Installation view of "MOVED," the inaugural exhibition at Taka Ishii Gallery's space in Roppongi, October 21 – November 19, 2016
Photo by Kenji Takahashi
Taka Ishii Gallery
Since its opening in 1994, Taka Ishii Gallery has maintained and developed an exhibition program based upon the simultaneous goals of introducing international contemporary artists to the Japanese scene and serving as an international platform for the presentation of the work of emerging Japanese artists and contemporary masters.

While the gallery’s aesthetic focus is rooted in the photographic, the program is contemporary and represented artists work in a variety of media. A yearly exhibition program of eight solo and/or group exhibitions is supplemented by the publication of catalogs and artists’ books, with an emphasis on the documentation and promotion of the work of emerging Japanese artists.

In addition to the primary exhibition space, Taka Ishii Gallery Photography / Film focuses on historical exhibitions of Pre- and Postwar Japanese photography and related film work.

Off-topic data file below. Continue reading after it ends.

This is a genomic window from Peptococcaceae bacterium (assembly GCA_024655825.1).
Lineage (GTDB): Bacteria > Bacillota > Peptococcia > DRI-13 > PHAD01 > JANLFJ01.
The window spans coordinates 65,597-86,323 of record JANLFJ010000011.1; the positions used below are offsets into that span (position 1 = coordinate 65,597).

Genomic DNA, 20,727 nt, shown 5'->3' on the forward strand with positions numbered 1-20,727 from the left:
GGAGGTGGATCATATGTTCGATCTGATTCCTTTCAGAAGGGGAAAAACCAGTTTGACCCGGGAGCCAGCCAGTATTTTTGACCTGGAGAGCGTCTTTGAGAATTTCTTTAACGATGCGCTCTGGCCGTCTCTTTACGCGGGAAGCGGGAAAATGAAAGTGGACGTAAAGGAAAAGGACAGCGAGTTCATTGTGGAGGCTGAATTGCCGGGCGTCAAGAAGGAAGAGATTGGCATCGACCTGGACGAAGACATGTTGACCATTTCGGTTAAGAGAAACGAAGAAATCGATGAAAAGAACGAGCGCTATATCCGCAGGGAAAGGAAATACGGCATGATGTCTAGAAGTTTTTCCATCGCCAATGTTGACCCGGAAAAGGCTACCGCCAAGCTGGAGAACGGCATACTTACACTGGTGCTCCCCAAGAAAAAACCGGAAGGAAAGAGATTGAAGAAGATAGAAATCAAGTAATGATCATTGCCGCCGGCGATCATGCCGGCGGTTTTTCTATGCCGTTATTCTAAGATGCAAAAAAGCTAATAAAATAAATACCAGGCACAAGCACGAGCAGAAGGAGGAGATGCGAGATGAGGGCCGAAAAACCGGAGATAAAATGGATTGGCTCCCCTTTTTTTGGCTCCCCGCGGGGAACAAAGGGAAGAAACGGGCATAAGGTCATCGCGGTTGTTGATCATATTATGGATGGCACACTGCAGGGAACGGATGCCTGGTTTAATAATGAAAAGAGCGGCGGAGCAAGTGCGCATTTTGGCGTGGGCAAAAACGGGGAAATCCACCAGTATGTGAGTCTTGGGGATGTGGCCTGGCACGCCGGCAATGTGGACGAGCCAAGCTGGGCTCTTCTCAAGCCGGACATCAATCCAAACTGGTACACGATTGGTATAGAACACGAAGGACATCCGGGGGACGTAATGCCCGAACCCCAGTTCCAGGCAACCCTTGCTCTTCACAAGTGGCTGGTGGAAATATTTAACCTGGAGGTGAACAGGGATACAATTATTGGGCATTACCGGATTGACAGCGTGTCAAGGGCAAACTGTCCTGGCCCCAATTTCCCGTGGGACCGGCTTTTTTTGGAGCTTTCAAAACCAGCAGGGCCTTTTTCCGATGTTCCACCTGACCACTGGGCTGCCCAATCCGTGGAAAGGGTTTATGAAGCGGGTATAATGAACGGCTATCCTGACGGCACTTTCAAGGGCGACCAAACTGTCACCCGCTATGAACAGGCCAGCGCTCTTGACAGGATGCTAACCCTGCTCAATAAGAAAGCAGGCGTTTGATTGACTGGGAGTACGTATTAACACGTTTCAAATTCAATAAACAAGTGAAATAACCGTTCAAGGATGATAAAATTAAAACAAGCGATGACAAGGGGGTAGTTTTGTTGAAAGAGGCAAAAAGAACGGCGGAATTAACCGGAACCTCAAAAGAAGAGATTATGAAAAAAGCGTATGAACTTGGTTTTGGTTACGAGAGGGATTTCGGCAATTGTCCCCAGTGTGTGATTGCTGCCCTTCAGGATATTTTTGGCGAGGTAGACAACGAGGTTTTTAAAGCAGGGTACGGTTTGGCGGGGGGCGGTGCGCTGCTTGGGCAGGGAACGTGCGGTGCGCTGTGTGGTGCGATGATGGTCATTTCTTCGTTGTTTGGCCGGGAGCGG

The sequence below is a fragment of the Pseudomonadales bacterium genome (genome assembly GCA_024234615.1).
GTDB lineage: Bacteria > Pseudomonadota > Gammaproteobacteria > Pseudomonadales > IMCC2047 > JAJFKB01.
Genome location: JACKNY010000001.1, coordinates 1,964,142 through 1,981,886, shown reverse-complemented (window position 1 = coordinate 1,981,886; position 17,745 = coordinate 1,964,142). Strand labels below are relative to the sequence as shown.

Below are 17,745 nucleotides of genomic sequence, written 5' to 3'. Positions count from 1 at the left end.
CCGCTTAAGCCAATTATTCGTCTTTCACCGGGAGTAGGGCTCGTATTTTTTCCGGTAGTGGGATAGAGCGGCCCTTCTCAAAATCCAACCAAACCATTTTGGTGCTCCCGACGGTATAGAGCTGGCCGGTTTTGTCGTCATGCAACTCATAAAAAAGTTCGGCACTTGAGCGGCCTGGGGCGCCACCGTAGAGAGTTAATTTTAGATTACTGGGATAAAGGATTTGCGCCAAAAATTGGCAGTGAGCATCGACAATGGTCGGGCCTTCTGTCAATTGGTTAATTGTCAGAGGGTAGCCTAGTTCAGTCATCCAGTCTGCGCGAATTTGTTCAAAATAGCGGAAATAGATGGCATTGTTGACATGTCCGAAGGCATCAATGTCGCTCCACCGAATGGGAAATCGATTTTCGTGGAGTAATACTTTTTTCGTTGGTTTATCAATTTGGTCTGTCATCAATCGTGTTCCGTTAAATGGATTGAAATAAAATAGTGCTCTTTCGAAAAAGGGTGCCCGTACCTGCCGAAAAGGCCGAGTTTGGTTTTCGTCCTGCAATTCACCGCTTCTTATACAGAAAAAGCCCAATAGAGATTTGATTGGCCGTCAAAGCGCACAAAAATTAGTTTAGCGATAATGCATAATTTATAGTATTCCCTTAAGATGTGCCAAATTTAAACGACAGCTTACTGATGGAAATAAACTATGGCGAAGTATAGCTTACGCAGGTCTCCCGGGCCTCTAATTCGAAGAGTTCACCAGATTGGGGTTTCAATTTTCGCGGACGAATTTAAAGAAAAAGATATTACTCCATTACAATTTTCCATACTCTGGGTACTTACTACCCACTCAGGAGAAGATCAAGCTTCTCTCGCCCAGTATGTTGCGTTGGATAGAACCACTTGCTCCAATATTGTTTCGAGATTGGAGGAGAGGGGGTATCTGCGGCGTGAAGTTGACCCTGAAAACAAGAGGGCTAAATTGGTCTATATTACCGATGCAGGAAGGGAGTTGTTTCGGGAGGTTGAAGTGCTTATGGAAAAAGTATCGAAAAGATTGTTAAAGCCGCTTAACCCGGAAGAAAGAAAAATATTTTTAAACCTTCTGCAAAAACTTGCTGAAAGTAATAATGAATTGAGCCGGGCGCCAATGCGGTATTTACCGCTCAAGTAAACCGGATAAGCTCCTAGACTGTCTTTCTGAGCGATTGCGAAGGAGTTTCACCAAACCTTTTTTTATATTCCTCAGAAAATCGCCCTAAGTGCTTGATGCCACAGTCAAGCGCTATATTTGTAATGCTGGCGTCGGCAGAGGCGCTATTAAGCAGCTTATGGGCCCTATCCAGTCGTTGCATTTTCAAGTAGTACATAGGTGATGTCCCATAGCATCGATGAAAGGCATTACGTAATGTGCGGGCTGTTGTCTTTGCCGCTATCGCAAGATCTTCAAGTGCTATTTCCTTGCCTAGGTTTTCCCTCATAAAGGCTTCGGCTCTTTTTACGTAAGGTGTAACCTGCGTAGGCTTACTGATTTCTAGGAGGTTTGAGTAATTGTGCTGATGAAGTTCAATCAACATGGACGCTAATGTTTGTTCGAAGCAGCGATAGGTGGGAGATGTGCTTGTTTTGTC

Taka Ishii Gallery
complex665 3F, 6-5-24 Roppongi, Minato-ku, Tokyo
Exhibition Information
Shio Kusaka, Liz Larner, Matthew Lutz-Kinoy & Natsuko Uchino, William J. O’Brien, Sterling Ruby, and Lucía Vidales
October 12 – November 7
Taka Ishii Gallery is pleased to present the group exhibition “YAKIMONO,” which means “fired things.” The exhibition will feature ceramic-based works by Shio Kusaka, Liz Larner, Matthew Lutz-Kinoy & Natsuko Uchino, William J. O’Brien, Sterling Ruby, and Lucía Vidales.

Ceramic has one of the richest histories of any medium on the planet, from the prehistoric era to the present, from its use to make vessels for daily life, decorative vases, and figurines to its increasing revival resulting from the technical diversification of contemporary artists. From Lissitzky and Malevich to the Futurists and the Bauhaus school, the avant-garde artists of the 20th century pioneered the exploitation of the metamorphic nature of ceramics within an artistic context. After World War II, Lucio Fontana, Pablo Picasso, Luigi Ontani, and others began to sublimate this media into pure art forms through their artistic approaches.

As Louisa Elderton and Rebecca Morrill, the editors of Vitamin C: Clay and Ceramic in Contemporary Art (Phaidon 2021), wrote: “Clay has become increasingly central in contemporary art, and while many artists today are not formally trained in the medium’s traditional techniques, instead they discover its physical satisfaction.”
Sterling Ruby, CLUB (7689), 2021
© Sterling Ruby, courtesy of Sterling Ruby Studio and Taka Ishii Gallery, photo by Robert Wedemeyer